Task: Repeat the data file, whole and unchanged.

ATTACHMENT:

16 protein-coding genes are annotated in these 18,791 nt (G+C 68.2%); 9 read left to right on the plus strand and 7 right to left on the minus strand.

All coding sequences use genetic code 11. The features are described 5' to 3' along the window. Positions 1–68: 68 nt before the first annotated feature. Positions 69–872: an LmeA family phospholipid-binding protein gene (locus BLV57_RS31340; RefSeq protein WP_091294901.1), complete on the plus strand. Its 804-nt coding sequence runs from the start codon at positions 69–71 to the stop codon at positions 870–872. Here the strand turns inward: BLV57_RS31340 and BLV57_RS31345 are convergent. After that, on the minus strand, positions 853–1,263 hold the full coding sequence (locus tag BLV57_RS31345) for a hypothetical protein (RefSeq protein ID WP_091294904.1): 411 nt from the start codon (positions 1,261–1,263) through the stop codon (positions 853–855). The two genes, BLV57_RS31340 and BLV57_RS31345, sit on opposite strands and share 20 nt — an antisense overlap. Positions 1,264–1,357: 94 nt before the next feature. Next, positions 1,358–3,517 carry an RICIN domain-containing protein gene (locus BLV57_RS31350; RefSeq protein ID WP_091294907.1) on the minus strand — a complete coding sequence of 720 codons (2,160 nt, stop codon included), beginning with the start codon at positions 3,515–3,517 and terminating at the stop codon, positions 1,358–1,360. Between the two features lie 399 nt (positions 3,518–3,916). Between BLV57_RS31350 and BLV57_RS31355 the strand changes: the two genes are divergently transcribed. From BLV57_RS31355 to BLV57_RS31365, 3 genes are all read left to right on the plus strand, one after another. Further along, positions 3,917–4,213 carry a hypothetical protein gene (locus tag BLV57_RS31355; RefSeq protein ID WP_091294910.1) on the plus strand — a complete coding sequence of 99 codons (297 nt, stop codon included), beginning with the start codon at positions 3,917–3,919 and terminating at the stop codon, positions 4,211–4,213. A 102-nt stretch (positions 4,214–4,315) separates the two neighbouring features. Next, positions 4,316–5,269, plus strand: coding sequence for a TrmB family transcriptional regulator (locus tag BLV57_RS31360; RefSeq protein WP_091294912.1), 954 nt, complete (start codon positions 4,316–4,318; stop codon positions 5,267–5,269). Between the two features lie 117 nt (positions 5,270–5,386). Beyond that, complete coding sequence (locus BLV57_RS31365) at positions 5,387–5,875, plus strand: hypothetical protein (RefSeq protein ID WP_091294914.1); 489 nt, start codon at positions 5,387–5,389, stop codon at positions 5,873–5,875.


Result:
16 protein-coding genes are annotated in these 18,791 nt (G+C 68.2%); 9 read left to right on the plus strand and 7 right to left on the minus strand.

All coding sequences use genetic code 11. The features are described 5' to 3' along the window. Positions 1–68: 68 nt before the first annotated feature. Positions 69–872: an LmeA family phospholipid-binding protein gene (locus BLV57_RS31340; RefSeq protein WP_091294901.1), complete on the plus strand. Its 804-nt coding sequence runs from the start codon at positions 69–71 to the stop codon at positions 870–872. Here the strand turns inward: BLV57_RS31340 and BLV57_RS31345 are convergent. After that, on the minus strand, positions 853–1,263 hold the full coding sequence (locus tag BLV57_RS31345) for a hypothetical protein (RefSeq protein ID WP_091294904.1): 411 nt from the start codon (positions 1,261–1,263) through the stop codon (positions 853–855). The two genes, BLV57_RS31340 and BLV57_RS31345, sit on opposite strands and share 20 nt — an antisense overlap. Positions 1,264–1,357: 94 nt before the next feature. Next, positions 1,358–3,517 carry an RICIN domain-containing protein gene (locus BLV57_RS31350; RefSeq protein ID WP_091294907.1) on the minus strand — a complete coding sequence of 720 codons (2,160 nt, stop codon included), beginning with the start codon at positions 3,515–3,517 and terminating at the stop codon, positions 1,358–1,360. Between the two features lie 399 nt (positions 3,518–3,916). Between BLV57_RS31350 and BLV57_RS31355 the strand changes: the two genes are divergently transcribed. From BLV57_RS31355 to BLV57_RS31365, 3 genes are all read left to right on the plus strand, one after another. Further along, positions 3,917–4,213 carry a hypothetical protein gene (locus tag BLV57_RS31355; RefSeq protein ID WP_091294910.1) on the plus strand — a complete coding sequence of 99 codons (297 nt, stop codon included), beginning with the start codon at positions 3,917–3,919 and terminating at the stop codon, positions 4,211–4,213. A 102-nt stretch (positions 4,214–4,315) separates the two neighbouring features. Next, positions 4,316–5,269, plus strand: coding sequence for a TrmB family transcriptional regulator (locus tag BLV57_RS31360; RefSeq protein WP_091294912.1), 954 nt, complete (start codon positions 4,316–4,318; stop codon positions 5,267–5,269). Between the two features lie 117 nt (positions 5,270–5,386). Beyond that, complete coding sequence (locus BLV57_RS31365) at positions 5,387–5,875, plus strand: hypothetical protein (RefSeq protein ID WP_091294914.1); 489 nt, start codon at positions 5,387–5,389, stop codon at positions 5,873–5,875.